Our new verification system, which tests for correct behavior in bioinformatics software packages. We crafted tests to unify correct behavior when tools encounter various edge cases—potentially unexpected inputs that exemplify the limits of the format. Inspired by the web standards Acid tests.
The free Polyidus software identifies the exact genomic regions for integration of a known virus. We developed Polyidus to identify viral integration sites with chimeric sequencing reads from any paired-end sequencing data. First, Polyidus aligns reads to a viral genome. It allows for partial mapping using local alignment, and removes any sequencing fragment where neither read maps to the virus. Second, Polyidus aligns the selected reads to the host genome, permitting partial mapping. Third, Polyidus identifies chimeric reads: those reads mapped partially to the host genome and partially to the virus genome. Fourth, for each chimeric read, Polyidus reports the start and strand of integration in both the host and viral genomes. Polyidus also reports the number of chimeric reads supporting each integration site. [more inside]
Our new method predicts transcription factor and chromatin factor locations in a cell type using new kinds of data like chromatin factor binding in other cell types and learning the association of gene expression patterns with chromatin factor binding patterns. We've made free software available and a track hub that can load our predictions for 36 chromatin factors in 33 human tissue types into the UCSC Genome Browser.
The second major version of semi-automated genome annotation software Segway is now available! It now runs on any Linux system, no longer needing a fancy compute cluster with Grid Engine or LSF. Now you can also install it and all its dependencies with a single Bioconda command!
conda install -c bioconda segway. Includes fancy new modeling methods like mixtures of Gaussians. Turns out a single Gaussian isn't the best distribution for genomic signal data. Who knew? Previously.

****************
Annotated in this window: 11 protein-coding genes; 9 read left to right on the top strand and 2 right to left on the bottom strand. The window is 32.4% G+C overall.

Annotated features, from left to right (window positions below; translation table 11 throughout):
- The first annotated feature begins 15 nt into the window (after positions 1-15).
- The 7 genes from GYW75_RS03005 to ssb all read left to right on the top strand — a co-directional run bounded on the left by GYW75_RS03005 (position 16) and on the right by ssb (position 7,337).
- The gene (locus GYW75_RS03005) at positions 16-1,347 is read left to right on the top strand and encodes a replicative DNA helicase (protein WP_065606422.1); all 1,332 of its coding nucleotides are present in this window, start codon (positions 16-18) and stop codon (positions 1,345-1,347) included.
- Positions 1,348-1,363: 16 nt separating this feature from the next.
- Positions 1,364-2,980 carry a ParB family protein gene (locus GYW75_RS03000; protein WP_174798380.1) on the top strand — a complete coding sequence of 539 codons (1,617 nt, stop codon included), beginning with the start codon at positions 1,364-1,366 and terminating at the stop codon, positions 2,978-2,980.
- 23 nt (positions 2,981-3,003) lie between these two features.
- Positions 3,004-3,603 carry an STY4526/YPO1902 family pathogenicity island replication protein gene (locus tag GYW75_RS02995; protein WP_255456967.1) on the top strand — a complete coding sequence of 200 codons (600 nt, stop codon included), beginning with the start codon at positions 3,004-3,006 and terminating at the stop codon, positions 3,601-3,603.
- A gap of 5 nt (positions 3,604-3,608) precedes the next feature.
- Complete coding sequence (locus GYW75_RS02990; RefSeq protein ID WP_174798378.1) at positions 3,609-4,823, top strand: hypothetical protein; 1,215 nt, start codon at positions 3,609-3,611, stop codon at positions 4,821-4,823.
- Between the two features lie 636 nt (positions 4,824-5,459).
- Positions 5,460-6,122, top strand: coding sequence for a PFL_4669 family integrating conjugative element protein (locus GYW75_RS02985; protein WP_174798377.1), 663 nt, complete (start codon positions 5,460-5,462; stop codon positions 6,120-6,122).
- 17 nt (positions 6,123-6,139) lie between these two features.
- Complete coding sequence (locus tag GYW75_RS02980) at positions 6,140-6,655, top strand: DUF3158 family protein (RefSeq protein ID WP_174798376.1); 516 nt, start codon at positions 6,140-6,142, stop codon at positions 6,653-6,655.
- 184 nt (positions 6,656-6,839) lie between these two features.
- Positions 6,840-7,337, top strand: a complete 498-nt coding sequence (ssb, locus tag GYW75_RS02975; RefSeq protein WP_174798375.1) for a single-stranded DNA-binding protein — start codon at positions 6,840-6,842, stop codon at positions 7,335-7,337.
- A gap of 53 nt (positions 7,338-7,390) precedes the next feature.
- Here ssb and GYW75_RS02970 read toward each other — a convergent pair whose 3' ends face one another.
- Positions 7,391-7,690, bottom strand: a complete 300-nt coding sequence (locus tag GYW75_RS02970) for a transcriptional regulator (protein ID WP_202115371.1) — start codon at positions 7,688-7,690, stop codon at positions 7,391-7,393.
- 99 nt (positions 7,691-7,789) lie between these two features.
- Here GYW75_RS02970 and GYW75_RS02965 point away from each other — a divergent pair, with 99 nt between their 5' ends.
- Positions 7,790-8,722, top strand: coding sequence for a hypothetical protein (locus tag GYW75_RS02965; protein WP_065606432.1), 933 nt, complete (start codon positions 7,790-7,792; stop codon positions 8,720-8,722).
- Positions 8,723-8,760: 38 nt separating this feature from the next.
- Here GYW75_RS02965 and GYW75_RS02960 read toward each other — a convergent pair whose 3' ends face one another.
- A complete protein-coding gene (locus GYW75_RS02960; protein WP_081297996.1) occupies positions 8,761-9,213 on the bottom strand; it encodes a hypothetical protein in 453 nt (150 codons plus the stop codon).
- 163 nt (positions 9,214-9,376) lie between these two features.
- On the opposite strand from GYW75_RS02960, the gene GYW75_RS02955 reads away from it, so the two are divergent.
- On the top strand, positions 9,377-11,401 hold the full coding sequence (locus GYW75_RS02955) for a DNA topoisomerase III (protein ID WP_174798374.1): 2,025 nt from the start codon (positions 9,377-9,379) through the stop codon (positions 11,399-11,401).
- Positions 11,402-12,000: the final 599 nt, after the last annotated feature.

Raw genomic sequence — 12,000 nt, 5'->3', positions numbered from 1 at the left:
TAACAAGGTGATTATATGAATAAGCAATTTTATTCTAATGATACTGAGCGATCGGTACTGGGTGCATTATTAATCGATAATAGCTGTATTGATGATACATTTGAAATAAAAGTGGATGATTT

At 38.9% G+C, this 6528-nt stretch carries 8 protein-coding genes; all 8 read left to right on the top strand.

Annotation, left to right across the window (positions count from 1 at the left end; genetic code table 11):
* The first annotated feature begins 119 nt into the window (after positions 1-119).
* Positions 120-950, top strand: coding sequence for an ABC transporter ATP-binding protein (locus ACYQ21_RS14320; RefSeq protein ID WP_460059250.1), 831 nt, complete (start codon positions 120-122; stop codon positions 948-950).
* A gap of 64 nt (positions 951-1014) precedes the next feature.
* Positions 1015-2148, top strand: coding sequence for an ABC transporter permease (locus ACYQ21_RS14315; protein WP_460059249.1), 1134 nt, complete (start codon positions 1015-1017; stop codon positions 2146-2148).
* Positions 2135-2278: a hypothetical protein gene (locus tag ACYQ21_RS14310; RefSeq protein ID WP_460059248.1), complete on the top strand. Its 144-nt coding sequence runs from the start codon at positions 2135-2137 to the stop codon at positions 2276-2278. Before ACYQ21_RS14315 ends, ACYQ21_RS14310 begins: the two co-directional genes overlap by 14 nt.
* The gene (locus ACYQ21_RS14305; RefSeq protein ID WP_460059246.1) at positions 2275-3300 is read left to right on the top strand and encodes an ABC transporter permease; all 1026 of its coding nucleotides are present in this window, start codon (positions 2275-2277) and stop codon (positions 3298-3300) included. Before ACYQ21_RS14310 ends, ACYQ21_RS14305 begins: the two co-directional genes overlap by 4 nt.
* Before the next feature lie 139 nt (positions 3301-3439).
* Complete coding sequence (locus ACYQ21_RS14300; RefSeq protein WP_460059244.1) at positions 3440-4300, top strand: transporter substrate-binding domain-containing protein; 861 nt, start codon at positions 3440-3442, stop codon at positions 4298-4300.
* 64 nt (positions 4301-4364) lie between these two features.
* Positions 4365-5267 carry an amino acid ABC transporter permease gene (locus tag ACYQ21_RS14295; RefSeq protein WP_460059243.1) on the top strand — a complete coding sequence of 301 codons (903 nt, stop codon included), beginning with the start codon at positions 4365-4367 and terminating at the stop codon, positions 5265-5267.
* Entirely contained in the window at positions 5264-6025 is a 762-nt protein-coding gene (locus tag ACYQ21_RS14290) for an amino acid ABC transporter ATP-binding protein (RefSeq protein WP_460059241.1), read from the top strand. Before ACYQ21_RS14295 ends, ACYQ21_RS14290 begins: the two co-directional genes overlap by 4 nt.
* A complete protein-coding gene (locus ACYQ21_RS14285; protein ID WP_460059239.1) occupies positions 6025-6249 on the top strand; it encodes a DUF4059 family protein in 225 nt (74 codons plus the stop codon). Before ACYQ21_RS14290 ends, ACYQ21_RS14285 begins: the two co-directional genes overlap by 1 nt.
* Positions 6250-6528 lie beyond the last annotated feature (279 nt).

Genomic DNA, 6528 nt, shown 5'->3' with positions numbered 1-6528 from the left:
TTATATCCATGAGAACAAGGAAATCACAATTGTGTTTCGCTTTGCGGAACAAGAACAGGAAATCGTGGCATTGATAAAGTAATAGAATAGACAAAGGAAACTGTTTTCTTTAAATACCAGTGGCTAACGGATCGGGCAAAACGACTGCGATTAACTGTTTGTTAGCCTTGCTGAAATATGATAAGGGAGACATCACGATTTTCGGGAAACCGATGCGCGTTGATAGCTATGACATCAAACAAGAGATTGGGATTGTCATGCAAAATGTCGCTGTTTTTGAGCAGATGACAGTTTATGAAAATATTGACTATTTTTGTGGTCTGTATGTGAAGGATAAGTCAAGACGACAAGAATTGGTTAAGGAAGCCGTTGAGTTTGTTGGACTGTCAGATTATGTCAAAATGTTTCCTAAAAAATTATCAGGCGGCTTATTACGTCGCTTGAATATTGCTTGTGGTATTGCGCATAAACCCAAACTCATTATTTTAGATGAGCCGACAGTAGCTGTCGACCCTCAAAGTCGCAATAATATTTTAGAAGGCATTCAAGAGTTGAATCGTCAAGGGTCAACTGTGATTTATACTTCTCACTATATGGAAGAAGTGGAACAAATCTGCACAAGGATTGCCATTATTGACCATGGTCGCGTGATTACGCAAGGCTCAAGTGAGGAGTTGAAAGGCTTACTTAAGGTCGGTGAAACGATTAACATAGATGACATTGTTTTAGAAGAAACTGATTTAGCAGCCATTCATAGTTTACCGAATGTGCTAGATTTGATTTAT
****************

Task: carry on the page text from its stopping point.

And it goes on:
Many biological experiments use DNA sequencing as a readout. We can often map the sequenced DNA back to a specific region of the genome. Sometimes, however, we can't. Genomic data is less reliable in those regions. My lab has developed software that makes it easy to identify these regions. We also developed a new method that lets us find those regions in the context of bisulfite sequencing, a technique used to determine where DNA is chemically modified. [more inside]
Database of chemical modifications of DNA found in nature, with detailed information on each one. Includes links to scientific literature describing these modifications and how to sequence them.
BEDOPS is a suite of tools to address common questions raised in genomic studies, mostly with regard to overlap and proximity relationships between data sets. BEDOPS aims to be scalable, flexible and performant, facilitating the efficient and accurate analysis and management of large-scale genomic data.
The free Segway software package contains a novel method for analyzing multiple tracks of functional genomics data. Our method uses a dynamic Bayesian network (DBN) model, which enables it to analyze the entire genome at 1-bp resolution even in the face of heterogeneous patterns of missing data. This method is the first application of DBN techniques to genome-scale data and the first genomic segmentation method designed for use with the maximum resolution data available from ChIP-seq experiments without downsampling. Our software has extensive documentation and was designed from the outset with external users in mind. Researchers at other universities and institutes have already installed and used Segway for their own projects.